April 04, 2016 by: Ben Heimsath


4th_and_Congress_Historic_Marker.jpgIn the bustle of busy downtown Austin, an unassuming plaque is the only hint that one block of Congress Avenue once was a sacred site. The Texas Historic Commission placed this subject marker to note the site of the original First Methodist Church. The second congregation to be established in the new Texas capitol, the Church celebrated its 175 anniversary in 2014. The congregation’s early years were precarious, but the congregation was able to purchase a site on what was Congress and Cedar Street. The modest frame structure was dedicated on Dec. 19, 1847.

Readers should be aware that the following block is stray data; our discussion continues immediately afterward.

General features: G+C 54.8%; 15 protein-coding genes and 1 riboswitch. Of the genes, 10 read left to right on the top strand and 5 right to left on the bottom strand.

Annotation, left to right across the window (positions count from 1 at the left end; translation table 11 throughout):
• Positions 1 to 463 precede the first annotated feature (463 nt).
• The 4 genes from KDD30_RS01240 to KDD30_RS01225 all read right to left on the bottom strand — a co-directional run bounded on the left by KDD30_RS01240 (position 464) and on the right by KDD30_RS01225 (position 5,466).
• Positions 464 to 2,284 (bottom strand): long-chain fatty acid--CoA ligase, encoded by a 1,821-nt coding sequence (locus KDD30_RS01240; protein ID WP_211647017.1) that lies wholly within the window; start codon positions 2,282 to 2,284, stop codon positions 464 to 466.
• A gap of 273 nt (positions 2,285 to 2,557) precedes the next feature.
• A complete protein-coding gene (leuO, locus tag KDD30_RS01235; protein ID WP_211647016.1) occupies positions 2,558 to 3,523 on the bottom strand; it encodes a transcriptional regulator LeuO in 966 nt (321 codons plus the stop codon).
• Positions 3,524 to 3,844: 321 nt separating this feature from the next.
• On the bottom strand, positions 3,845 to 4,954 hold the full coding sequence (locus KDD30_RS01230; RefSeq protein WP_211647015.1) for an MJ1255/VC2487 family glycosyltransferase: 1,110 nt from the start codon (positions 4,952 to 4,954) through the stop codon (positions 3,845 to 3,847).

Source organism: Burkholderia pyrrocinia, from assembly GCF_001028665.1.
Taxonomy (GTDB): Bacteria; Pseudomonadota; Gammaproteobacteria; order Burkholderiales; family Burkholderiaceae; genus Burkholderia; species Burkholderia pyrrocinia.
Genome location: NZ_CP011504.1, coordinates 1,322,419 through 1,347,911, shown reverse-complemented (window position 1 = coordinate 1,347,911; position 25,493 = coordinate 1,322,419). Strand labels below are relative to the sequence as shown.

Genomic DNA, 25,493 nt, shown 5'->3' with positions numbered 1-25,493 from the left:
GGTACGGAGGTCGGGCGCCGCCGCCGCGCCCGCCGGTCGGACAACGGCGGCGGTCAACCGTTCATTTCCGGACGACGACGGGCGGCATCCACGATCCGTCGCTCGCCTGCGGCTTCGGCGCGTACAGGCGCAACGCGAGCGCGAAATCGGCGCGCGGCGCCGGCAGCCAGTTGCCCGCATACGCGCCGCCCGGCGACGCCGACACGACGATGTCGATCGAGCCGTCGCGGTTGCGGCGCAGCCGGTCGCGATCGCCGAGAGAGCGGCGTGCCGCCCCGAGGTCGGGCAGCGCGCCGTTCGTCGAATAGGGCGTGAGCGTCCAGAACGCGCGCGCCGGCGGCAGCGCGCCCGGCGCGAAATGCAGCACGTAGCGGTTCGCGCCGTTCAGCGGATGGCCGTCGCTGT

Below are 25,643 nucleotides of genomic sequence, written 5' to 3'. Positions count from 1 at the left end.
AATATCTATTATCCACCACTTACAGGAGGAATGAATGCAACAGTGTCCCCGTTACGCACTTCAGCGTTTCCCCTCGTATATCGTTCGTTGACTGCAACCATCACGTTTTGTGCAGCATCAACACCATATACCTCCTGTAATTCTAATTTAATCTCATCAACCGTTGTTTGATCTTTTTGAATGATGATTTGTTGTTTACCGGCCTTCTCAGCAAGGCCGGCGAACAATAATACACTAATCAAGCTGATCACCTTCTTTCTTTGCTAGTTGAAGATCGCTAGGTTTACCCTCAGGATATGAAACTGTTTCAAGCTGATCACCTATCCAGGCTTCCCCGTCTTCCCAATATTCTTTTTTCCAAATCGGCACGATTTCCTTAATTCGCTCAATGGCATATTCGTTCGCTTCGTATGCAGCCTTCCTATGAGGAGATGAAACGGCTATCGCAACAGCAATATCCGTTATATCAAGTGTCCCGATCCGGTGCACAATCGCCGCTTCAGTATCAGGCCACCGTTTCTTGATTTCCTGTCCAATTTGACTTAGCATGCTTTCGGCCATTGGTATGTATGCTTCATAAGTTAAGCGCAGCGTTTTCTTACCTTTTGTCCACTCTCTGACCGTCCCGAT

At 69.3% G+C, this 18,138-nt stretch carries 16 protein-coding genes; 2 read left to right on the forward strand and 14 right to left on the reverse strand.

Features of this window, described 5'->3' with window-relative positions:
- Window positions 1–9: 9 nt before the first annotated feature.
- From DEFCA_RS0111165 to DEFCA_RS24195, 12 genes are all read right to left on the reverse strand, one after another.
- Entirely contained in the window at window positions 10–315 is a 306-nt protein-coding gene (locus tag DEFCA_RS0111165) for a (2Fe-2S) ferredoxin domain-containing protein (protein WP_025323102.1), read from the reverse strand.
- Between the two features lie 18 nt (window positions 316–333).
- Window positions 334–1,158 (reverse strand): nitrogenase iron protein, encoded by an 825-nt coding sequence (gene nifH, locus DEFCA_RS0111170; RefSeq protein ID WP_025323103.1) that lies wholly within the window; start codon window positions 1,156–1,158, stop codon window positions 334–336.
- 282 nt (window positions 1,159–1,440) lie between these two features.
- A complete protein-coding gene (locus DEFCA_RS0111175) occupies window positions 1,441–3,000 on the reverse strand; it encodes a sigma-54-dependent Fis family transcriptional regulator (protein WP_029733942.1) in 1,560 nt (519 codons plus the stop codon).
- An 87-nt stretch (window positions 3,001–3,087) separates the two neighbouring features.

The building served the congregation until 1853 when it purchased a new property at 10th Street. The buyer, according to the First United Methodist website, was the Christian Church. Austin’s Central Christian Church would have been in the market for a property at the time, but their website notes their first permanent location at Eight and Colorado. So they may or may not have also worshipped in the same building.


Somewhere in history, the old frame church was torn down and replaced by other structures. The current building is a relatively new commercial office buildings. The Frost Tower was completed in 2004. With over ½ million square feet of leasable space, this tower and the modern world of downtown Austin could scarcely be imagined by the early church members. With the help of a historic marker, we can just barely imagine their world.


Frost Bank Tower, 401 Congress Ave, Austin, Texas.

Historic Preservation